• avatar

    I think that what worked against these cars when they were new was the fact you could get a lightly-used “real” Mercedes (C-class sedan and up) for about the same money. Perceptions count for a lot of people. The BMW 3-series hatchback suffered the same fate.

  • avatar

    Before my partner purchased his CLA250 he owned one of these, but with the automatic transmission. I remember it being a tossable and fun car and it was also surprisingly agile.

  • avatar

    My wife and I, newly married, like 6 months married, both students and very poor, happened into a local shopping mall. Mostly intending to stare at things we could not afford, including a brand new blue Merc C230 Kompressor parked inside the mall. It was being raffled off, and I bought a ticket… you probably know where this is going. We won that car and drove it for the next 2 years. It was hilarious.

    So very poor, and driving around a brand new Merc was awesome. It was interesting to see the difference between how you were immediately sized up exiting a brand new Merc(even this one), rather than exiting your 1989 Honda Accord Lxi(which was awesome).

    Anyway, this car, while not great, was a very good driver. Good inputs, and it was a rear wheel drive hatch, which was unique and fun. It got me hooked on cars. Prior to owning it, I was not that interested. I really owe my current car addiction to this car, and getting it for free.

    This was a Chrysler era product though, so in our short ownership the interior basically dissolved. Bits of plastic falling off everywhere, bits of fake chrome flaking off like dead skin. It was horrible, and shocked me really, because Mercedes was supposed to be the pinnacle of build quality. I now own a 190e 2.3-16, and the gap between these two cars in build quality is staggering.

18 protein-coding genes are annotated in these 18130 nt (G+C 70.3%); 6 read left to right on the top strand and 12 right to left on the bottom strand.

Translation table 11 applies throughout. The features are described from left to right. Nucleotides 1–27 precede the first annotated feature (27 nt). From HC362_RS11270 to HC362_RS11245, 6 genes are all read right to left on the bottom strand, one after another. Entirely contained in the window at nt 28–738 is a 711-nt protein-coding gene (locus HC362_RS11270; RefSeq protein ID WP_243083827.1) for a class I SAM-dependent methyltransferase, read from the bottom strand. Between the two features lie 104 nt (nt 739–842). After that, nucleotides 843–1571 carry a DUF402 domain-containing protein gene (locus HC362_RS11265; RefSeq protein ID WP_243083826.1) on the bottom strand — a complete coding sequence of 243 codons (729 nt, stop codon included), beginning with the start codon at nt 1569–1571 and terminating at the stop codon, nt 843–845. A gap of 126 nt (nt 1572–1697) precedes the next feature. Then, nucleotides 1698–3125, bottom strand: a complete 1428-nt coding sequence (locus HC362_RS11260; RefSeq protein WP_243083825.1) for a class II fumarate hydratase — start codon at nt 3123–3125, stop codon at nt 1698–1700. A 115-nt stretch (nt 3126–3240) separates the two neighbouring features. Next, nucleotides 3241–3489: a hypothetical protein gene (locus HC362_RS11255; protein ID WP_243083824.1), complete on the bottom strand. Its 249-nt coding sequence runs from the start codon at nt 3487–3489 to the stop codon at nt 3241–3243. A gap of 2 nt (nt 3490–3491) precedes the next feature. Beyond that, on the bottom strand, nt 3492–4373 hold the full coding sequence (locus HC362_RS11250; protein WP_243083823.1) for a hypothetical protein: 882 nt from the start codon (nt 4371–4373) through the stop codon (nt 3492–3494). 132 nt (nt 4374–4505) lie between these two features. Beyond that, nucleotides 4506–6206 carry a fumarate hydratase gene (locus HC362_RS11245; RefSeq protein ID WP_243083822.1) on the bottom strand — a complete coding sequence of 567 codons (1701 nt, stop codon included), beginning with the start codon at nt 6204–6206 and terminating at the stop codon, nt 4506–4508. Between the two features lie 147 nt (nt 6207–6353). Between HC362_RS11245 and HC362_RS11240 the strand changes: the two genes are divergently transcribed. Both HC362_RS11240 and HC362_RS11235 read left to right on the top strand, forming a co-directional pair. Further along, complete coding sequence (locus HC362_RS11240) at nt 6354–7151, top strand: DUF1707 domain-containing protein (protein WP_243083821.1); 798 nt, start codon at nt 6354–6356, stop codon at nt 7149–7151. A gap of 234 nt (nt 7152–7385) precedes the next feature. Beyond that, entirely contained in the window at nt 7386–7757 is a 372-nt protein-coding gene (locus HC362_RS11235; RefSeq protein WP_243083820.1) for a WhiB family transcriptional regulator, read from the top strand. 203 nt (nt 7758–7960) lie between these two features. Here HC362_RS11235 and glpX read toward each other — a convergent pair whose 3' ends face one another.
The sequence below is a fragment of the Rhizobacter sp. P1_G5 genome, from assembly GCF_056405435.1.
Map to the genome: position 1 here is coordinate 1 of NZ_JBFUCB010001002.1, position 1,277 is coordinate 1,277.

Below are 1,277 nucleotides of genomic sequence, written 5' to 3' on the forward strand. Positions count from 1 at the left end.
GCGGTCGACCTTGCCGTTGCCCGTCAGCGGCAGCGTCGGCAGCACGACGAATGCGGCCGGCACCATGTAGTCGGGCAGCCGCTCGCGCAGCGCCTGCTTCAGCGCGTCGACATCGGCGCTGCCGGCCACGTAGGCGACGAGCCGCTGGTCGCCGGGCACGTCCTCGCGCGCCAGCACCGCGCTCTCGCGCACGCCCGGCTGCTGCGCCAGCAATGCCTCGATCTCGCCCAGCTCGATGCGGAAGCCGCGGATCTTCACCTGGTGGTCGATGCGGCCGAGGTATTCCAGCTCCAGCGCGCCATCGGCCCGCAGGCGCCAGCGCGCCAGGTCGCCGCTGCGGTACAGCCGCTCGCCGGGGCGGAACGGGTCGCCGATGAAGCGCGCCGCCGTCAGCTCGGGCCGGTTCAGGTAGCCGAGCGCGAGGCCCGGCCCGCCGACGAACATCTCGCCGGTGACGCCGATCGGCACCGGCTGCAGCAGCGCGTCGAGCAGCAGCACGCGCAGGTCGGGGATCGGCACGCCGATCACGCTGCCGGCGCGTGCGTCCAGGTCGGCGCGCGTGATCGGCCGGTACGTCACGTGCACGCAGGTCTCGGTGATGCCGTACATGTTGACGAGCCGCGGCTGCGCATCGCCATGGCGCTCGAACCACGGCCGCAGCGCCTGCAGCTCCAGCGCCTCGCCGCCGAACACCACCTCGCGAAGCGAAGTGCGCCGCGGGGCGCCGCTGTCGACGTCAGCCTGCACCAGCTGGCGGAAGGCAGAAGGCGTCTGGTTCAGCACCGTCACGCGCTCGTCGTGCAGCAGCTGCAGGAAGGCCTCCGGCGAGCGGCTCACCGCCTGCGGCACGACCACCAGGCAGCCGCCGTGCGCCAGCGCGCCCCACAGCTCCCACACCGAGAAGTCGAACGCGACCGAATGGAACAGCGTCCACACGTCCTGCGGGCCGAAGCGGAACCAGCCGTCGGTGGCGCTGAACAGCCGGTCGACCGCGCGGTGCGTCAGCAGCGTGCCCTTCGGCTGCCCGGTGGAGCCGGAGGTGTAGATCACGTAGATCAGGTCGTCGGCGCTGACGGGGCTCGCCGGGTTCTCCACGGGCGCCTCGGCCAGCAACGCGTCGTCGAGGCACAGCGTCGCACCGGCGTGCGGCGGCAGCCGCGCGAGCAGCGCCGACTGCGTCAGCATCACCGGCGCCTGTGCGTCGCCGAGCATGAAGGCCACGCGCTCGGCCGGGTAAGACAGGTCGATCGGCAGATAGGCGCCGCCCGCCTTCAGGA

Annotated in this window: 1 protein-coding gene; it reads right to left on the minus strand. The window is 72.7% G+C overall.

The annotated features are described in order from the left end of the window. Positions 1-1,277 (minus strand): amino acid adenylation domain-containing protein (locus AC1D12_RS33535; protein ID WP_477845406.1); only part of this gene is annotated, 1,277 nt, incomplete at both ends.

I can still remember the look on my brother-in-laws face when I drove this thing over for dinner. Ha!

    Thank you for posting this, a bit nostalgic, and 17 years ago my wife and I were really hot shit in this thing, at least we thought we were.

    • 0 avatar

      Chrysler era? Hardly. Chrysler had zero input on these cars. You may only blame Daimler (parent company that cheaped out Chrysler even further).
      Mercedes was trying to cheapen themselves and move down market. It’s not Ma Mopar’s fault in any fashion.
      In fact, we’d still have Plymouth if it weren’t for Eaton and Daimler.

  • avatar

    I still kinda like ’em. If I found one with a manual, it could see me owning a Benz again, even though I swore them off after my experience with my 300D. In this case, though, it would be a fun toy to enjoy on occasion, not a daily driver that I’d need to depend on rain or shine.

  • avatar

    I bought one of these , an’02 with the 2.3L supercharged engine. I bought it as a MB CPO in 2006 for 18K. It was a blast to drive, I ran with an Acura RSX on the local freeway from 65 to 130 mph and we were side by side the whole time so we waved and backed off and parted ways. You only saw a few of them on the road. The A/C would randomly discharge all of it’s freon with a load PSHHHHHHHHHHHHHHHHHH, and then hot air was all you got, not fun in August.

    The dealer could never find why it did it, and told me that they would have to start charging me for the freon since they couldn’t find where or why it leaked out. ended up trading that car for a C320 wagon.

    • 0 avatar

      I had an 02 as well. Not sure if the 2.3 was bettter or not, but I loved it. Mine was a 6 speed with cloth and no sunroof. Base as it could be. Only owned it 2 months because I was offered a profit I couldn’t pass up I was working for a dealer at the time and bought it wholesale).

      Went back to the beater Pontiac Grand Prix 3.1 I had. Regretted the decision immediately

  • avatar

    These $26,000 cars were pieces of crap. What was Mercedes doing at the shallow end of the pool? Reminds me of “Mondeo” Jaguars, which, frankly, I’d take over this. I’ve been in these and they were the epitome of cost cutting.

  • avatar

    A female co-worker bought one of these new. Once the warranty ran out and it started costing her a gazillion dollars a month to keep it pristine looking, she eventually let go to hell. That cheap German plastic interior looked like crap after 5 years…